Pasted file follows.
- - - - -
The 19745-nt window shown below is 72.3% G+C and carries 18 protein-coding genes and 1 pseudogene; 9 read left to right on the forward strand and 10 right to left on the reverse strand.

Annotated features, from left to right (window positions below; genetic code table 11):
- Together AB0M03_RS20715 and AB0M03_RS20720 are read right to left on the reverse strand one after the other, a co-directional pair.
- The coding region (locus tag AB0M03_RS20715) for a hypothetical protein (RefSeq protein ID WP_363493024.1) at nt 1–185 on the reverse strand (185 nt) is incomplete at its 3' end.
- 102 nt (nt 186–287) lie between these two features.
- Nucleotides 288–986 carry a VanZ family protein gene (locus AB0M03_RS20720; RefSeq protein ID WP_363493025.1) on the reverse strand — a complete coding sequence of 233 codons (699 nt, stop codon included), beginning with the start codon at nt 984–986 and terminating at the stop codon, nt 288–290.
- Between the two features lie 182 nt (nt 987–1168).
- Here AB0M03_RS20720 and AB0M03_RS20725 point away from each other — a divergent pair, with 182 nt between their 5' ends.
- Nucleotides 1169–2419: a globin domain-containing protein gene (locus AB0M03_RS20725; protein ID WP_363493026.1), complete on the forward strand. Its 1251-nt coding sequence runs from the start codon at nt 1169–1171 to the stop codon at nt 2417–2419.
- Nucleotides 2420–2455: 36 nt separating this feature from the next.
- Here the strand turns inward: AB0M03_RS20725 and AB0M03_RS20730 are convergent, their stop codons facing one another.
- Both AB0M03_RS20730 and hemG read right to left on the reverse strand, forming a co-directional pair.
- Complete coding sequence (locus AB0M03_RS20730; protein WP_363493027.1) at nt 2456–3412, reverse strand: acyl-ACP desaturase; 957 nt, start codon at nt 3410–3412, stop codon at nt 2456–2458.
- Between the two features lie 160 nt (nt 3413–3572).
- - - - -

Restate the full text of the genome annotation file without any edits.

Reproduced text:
The 19745-nt window shown below is 72.3% G+C and carries 18 protein-coding genes and 1 pseudogene; 9 read left to right on the forward strand and 10 right to left on the reverse strand.

Annotated features, from left to right (window positions below; genetic code table 11):
- Together AB0M03_RS20715 and AB0M03_RS20720 are read right to left on the reverse strand one after the other, a co-directional pair.
- The coding region (locus tag AB0M03_RS20715) for a hypothetical protein (RefSeq protein ID WP_363493024.1) at nt 1–185 on the reverse strand (185 nt) is incomplete at its 3' end.
- 102 nt (nt 186–287) lie between these two features.
- Nucleotides 288–986 carry a VanZ family protein gene (locus AB0M03_RS20720; RefSeq protein ID WP_363493025.1) on the reverse strand — a complete coding sequence of 233 codons (699 nt, stop codon included), beginning with the start codon at nt 984–986 and terminating at the stop codon, nt 288–290.
- Between the two features lie 182 nt (nt 987–1168).
- Here AB0M03_RS20720 and AB0M03_RS20725 point away from each other — a divergent pair, with 182 nt between their 5' ends.
- Nucleotides 1169–2419: a globin domain-containing protein gene (locus AB0M03_RS20725; protein ID WP_363493026.1), complete on the forward strand. Its 1251-nt coding sequence runs from the start codon at nt 1169–1171 to the stop codon at nt 2417–2419.
- Nucleotides 2420–2455: 36 nt separating this feature from the next.
- Here the strand turns inward: AB0M03_RS20725 and AB0M03_RS20730 are convergent, their stop codons facing one another.
- Both AB0M03_RS20730 and hemG read right to left on the reverse strand, forming a co-directional pair.
- Complete coding sequence (locus AB0M03_RS20730; protein WP_363493027.1) at nt 2456–3412, reverse strand: acyl-ACP desaturase; 957 nt, start codon at nt 3410–3412, stop codon at nt 2456–2458.
- Between the two features lie 160 nt (nt 3413–3572).